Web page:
Alabama Lawmakers Move To Outlaw Abortion In Challenge To Roe v. Wade
In what would likely become the most restrictive abortion ban in the country, the Alabama House Tuesday passed a bill that would make it a crime for doctors to perform abortions at any stage of a pregnancy, unless a woman's life is threatened. The legislation is part of a broader anti-abortion strategy to prompt the U.S. Supreme Court to reconsider the right to abortion.
Republican state Rep. Terri Collins of Decatur, Ala., defended her "Human Life Protection Act" during at times contentious debate on the House floor.
"This bill is focused on that baby that's in the womb that is a person," Collins said. "That baby, I believe, would choose life."
Democratic lawmakers walked out in protest before the final 74-3 vote. During debate, they questioned the motive for an abortion ban in a state that has refused to expand Medicaid. "I do support life, but there are some people that just support birth, they don't support life," said Democratic Rep. Merika Coleman of Birmingham, Ala. "Because after a child is born there are some things that need to happen. We need to make sure that child has adequate health care," Coleman said.
Other states, including neighboring Georgia and Mississippi, have passed laws that prohibit abortion once a fetal heartbeat can be detected. But Alabama's ban would apply even earlier.
"When a woman is pregnant, an abortion is no longer legal," says Collins, explaining the bill.
The bill criminalizes abortion, meaning doctors would face felony jail time up to 99 years if convicted. The only exceptions are for a serious health risk to the pregnant woman or a lethal anomaly of the fetus. There are no exceptions for cases of rape or incest. A woman would not be held criminally liable for having an abortion.
Collins says the bill follows a constitutional amendment approved by Alabama voters last year that recognizes the "rights of unborn children." It defies the U.S. Supreme Court's landmark decision that protects a woman's right to abortion.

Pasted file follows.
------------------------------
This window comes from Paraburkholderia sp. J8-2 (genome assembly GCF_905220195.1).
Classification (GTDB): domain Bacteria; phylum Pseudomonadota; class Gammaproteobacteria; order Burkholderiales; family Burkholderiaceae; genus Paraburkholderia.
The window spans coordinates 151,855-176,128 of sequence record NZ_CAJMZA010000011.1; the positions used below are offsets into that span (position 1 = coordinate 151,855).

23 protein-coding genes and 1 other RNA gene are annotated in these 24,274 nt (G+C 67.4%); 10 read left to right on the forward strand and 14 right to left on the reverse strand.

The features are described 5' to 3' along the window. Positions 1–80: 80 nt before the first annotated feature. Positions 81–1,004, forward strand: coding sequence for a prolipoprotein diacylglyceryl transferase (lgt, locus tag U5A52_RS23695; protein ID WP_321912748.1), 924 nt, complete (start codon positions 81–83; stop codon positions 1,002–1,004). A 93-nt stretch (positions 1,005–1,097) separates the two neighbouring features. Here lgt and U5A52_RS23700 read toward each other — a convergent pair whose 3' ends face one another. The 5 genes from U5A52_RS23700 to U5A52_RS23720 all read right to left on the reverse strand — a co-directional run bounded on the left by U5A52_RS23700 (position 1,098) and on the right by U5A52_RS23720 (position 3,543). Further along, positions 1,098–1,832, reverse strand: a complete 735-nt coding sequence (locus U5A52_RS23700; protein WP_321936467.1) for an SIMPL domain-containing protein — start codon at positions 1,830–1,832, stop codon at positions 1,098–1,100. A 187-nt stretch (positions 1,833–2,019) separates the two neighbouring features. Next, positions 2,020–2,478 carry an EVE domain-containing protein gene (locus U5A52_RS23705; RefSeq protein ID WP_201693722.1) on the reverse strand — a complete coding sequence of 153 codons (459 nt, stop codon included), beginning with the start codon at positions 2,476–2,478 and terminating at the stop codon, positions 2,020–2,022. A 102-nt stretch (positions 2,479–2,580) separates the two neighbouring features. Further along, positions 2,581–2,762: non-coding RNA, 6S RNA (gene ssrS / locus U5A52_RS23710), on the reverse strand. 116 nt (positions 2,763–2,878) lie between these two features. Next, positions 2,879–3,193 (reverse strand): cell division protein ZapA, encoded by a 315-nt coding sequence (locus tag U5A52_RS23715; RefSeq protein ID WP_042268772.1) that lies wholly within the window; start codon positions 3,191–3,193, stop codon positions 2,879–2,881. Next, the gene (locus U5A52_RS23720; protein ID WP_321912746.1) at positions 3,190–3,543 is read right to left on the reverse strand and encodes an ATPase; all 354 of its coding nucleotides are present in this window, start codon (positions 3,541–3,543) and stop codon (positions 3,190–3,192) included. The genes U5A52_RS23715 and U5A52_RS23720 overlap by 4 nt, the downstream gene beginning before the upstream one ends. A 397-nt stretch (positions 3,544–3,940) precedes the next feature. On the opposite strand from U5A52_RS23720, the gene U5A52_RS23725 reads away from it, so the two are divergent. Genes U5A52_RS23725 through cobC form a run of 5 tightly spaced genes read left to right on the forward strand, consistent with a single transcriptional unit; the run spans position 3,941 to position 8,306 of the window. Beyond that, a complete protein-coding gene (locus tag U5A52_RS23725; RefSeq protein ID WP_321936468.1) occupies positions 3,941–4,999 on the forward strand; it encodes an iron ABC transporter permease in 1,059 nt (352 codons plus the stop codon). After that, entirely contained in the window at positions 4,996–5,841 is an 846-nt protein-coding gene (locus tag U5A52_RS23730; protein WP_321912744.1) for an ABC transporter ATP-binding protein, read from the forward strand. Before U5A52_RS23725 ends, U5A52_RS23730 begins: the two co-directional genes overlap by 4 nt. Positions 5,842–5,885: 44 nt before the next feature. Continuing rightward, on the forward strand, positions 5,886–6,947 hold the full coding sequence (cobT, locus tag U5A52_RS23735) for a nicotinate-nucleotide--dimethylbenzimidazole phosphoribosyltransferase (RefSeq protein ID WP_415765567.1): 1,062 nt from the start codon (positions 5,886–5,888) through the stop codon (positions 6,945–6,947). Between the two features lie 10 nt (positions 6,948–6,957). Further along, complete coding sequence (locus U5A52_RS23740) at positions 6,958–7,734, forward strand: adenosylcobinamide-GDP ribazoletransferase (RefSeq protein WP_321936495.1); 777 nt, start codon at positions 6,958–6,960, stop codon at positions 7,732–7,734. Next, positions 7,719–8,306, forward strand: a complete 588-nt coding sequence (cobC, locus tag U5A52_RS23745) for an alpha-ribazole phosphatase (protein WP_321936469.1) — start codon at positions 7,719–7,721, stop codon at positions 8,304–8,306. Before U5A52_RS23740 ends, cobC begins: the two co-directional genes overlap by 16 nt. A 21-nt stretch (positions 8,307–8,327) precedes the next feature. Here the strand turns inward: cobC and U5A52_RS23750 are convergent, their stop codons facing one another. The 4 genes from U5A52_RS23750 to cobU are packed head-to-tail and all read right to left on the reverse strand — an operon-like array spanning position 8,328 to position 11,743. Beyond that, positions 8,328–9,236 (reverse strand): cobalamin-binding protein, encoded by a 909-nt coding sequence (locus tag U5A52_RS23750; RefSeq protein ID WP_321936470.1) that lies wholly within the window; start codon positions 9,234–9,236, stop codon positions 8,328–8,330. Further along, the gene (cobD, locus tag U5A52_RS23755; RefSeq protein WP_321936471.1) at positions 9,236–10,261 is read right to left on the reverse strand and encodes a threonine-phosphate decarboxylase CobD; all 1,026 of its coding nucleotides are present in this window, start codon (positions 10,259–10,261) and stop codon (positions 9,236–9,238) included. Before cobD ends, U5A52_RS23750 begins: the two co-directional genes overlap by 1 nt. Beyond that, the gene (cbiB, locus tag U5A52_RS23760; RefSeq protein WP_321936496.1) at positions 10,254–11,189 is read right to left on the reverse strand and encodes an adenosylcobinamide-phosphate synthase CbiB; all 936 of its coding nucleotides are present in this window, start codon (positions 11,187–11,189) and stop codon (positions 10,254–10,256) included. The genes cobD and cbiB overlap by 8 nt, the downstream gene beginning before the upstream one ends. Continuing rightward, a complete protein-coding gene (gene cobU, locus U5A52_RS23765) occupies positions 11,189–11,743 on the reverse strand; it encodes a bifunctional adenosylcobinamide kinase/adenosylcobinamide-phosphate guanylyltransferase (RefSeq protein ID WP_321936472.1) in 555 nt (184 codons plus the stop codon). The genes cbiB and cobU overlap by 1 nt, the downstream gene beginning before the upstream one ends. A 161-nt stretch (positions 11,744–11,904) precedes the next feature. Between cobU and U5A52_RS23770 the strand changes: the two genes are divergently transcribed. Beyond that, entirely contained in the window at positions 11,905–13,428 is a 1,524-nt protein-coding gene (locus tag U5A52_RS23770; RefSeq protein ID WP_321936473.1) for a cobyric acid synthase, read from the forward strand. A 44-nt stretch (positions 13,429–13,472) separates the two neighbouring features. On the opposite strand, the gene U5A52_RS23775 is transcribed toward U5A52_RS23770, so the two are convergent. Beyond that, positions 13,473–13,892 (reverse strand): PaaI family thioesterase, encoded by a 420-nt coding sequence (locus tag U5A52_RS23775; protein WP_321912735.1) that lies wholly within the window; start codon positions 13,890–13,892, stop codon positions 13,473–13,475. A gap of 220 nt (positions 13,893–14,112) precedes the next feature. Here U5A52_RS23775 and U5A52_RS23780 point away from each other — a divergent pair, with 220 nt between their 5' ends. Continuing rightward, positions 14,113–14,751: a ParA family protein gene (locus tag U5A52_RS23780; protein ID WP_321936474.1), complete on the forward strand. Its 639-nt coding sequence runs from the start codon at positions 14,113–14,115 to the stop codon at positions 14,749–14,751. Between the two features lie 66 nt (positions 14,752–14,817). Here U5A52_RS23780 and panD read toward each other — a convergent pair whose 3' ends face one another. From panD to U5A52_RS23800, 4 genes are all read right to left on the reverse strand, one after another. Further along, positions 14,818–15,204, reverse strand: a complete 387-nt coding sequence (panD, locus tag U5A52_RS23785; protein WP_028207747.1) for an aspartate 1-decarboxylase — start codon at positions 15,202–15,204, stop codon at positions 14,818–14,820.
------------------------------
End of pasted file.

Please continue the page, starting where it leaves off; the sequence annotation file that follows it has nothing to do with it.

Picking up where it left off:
"This bill is simply about Roe v. Wade," says Collins. "The decision that was made back in 1973 would not be the same decision that was decided upon today if you relooked at the issue."
Her bill cites abolition, the civil rights movement and women's suffrage as justification for establishing the human rights of a fetus. Alabama is one of more than two dozen states seeking to restrict abortion rights this year, testing federal legal precedent that prevents states from banning abortion before the point at which a fetus could survive outside the womb.
Alabama Pro-Life Coalition President Eric Johnston says there's a reason there's so much activity now. "The dynamic has changed," Johnston says. "The judges have changed, a lot of changes over that time, and so I think we're at the point where we need to take a bigger and a bolder step." The bold move to outlaw nearly all abortions is drawing protests from abortion-rights advocates.
A coalition called Unite for Reproductive and Gender Equity demonstrated outside the Alabama State House last month.
"This bill is an awful piece of grandstanding," said Amanda Reyes of Tuscaloosa, Ala. She is president of the Yellowhammer Fund, a group that helps women pay for abortions. "If you make abortion illegal somewhere that doesn't mean that abortion goes away," says Reyes. "It just becomes more difficult and more dangerous to access."
The bill is expected to win final passage in the Republican-majority Alabama Senate. The ACLU of Alabama says it will sue if the abortion ban becomes law.
Executive Director Randall Marshall says the bill is unconstitutional. "There is simply nothing that Alabama can do to interfere with the right of access to abortion," Marshall says. "That is a federal right and the federal Constitution clearly trumps all state law." With two Trump appointees now on the U.S. Supreme Court, anti-abortion forces are optimistic that judicial interpretation could be reversed.
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